I am excited about Bauer’s practical suggestions for creating a mood reminiscent of my book, or for tying my book into a class curriculum either directly or with activities that use skills the students are learning in their grade level. Most of these ideas are so LOW-TECH that I actually remember them from my days as a first grade teacher, or better yet, from my days as a student at Ramona Boulevard Elementary School # 93.

They are so low-tech that 21st Century elementary students might just find them unique and tons of fun. I’m basically going to list them with little explanation. If something sparks your interest you can Google it or search for a printed book that tells you more about it. Oh! Don’t forget about searching YouTube, also, for demonstrations.

Here are some of Bauer’s ideas. The key thing to remember is that whatever activities or ideas you choose MUST relate somehow to your book(s), characters, setting, theme or topic. The idea is to make your book memorable by using one or more of these ideas.

  • A Story Apron or Jacket with pockets of different colors or sizes to hold your visuals
  • A large Story Bag for the same purpose
  • A decorated box large enough to hold your book(s) for their dramatic entrance
  • A music box or bric-a-brac that plays music
  • Nesting dolls to represent your book characters
  • Artifacts you’ve gathered from a local thrift store
  • A large map of the country or area that is the setting for your story
  • Rocks you’ve painted with faces, key words or magic words
  • Jigsaw type puzzles created from pages of old picture books laminated and cut
  • Paper bracelets (like hospitals use) with your name & logo, or your book’s title, or a key phrase from your book. You can buy the blank bracelets from local office supply stores or order them plain (or custom printed) online from places like Tyvek for as little as $5 per 100 blanks.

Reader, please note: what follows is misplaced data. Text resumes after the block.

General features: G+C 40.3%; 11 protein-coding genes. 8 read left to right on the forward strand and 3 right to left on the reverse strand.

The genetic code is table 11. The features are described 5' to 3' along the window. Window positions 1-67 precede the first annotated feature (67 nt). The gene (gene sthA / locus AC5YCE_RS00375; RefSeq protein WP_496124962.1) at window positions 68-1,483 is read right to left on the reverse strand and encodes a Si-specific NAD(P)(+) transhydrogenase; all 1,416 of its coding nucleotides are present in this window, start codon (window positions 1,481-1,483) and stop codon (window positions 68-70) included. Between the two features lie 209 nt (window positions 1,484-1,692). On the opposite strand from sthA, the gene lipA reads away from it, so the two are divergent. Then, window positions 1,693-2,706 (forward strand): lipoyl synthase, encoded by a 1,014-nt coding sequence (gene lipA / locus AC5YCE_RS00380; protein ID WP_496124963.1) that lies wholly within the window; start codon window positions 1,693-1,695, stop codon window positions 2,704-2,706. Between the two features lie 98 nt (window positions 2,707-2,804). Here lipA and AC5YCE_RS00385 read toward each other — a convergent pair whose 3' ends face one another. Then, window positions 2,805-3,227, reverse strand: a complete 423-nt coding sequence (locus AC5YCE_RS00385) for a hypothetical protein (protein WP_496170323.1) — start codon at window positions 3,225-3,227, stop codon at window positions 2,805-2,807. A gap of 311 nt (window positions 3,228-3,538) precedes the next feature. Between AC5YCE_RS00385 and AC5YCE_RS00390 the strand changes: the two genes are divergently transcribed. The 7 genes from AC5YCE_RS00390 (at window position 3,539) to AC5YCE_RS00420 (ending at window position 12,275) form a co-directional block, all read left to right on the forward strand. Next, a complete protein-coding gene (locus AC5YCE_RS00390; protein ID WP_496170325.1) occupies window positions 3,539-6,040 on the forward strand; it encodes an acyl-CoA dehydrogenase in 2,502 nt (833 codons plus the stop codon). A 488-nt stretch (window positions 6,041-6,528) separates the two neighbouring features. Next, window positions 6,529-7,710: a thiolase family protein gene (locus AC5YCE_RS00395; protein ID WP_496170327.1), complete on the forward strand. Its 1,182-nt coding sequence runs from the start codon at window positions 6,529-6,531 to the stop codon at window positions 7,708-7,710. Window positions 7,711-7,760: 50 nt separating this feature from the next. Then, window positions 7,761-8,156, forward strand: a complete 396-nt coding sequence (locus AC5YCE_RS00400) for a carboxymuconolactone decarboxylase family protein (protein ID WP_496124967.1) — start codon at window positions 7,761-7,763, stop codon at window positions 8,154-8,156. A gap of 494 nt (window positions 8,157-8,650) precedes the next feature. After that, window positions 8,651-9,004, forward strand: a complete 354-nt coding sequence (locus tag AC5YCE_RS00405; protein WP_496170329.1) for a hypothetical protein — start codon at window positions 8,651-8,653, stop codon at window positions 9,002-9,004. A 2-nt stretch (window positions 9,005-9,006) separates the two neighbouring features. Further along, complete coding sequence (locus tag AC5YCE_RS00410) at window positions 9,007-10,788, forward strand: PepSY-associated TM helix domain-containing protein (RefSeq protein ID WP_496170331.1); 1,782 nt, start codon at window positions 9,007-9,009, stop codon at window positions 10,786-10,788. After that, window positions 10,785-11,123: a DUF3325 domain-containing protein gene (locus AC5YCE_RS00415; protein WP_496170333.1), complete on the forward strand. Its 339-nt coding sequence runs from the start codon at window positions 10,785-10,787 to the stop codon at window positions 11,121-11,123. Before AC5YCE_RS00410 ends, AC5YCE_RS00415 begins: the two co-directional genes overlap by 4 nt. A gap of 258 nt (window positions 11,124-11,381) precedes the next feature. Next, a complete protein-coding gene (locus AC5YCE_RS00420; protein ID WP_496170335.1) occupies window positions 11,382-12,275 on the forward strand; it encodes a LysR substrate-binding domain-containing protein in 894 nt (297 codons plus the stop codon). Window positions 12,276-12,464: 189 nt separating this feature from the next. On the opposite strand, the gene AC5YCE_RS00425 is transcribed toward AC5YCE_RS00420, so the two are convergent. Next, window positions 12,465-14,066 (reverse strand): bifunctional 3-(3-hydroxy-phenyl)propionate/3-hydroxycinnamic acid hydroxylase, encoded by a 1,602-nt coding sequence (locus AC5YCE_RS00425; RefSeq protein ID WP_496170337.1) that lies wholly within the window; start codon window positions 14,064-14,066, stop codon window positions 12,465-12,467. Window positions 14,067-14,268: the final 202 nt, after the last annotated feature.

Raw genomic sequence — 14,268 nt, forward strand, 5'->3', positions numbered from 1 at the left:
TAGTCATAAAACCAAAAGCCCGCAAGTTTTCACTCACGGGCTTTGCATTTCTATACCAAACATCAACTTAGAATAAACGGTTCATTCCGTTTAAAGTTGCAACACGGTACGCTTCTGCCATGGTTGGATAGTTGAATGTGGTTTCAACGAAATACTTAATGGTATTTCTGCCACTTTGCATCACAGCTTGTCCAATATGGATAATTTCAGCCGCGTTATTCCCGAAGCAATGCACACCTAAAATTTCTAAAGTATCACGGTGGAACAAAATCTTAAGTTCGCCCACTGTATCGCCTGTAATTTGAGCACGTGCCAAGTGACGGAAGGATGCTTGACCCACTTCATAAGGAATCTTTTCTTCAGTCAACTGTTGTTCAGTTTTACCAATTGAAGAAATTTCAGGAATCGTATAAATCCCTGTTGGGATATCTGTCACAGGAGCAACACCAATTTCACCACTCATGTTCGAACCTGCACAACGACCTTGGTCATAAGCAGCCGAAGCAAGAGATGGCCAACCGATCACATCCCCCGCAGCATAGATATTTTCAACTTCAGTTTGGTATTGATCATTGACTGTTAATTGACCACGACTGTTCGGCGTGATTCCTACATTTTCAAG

• Use fun things like Tongue Twisters, Jokes, Proverbs or Riddles to introduce your story or characters, or to give a little break in the middle of your session. There are many books that contain these available online and in hard copy.
  • Use Word Games like Hangman
  • Use props or flashcards to have students create their own Continuous Story one sentence at a time.
  • Demonstrate some old-fashioned String Games like “Rocking the Cradle” or “Spinner.”
  • If it fits your program help students make folded fans.
  • If you know some American Sign Language teach students key words related to your book. If not, ask an ASL Interpreter to teach you the words you need to know.
  • Tell an abbreviated version of your book or story using “Heiroglyphs” – symbols that you make up ahead of time. Teach the students how to read your symbols or use them to make their own stories.
  • Demonstrate and/or teach students to cut out Folded Paper Objects such as people (Remember making those strings of paper dolls holding hands?), animals, pumpkins, spiders, Christmas trees, snowflakes, bats, hearts…
  • Try some Finger Plays or Action Rhymes (like “Bend & Stretch” or “Where Is Thumpkin?”) or stories like “Going on a Bearhunt” or “Ten Little Gypsies” or “Five Little Monkeys.”
  • Songs!! You don’t have to sing well to have fun singing silly songs or story songs with students. Even teach them a new song. If you play guitar or ukele or flutaphone use it with your songs. If not—use a CD or MP3 player and sing along.
  • If your book is nonfiction make giant flashcards with key events or terms related to your book. Make them silly and the kids will remember them forever.
  • Or bring natural objects that are examples discussed in your book.

I think that’s enough ideas for now. Get creative! You don’t want the kids to be the only ones who have fun at your future presentations. You want to have a some of that fun yourself!

If you use some of these ideas PLEASE let me know. Comment here or on my Face Book Author Page. Thanks!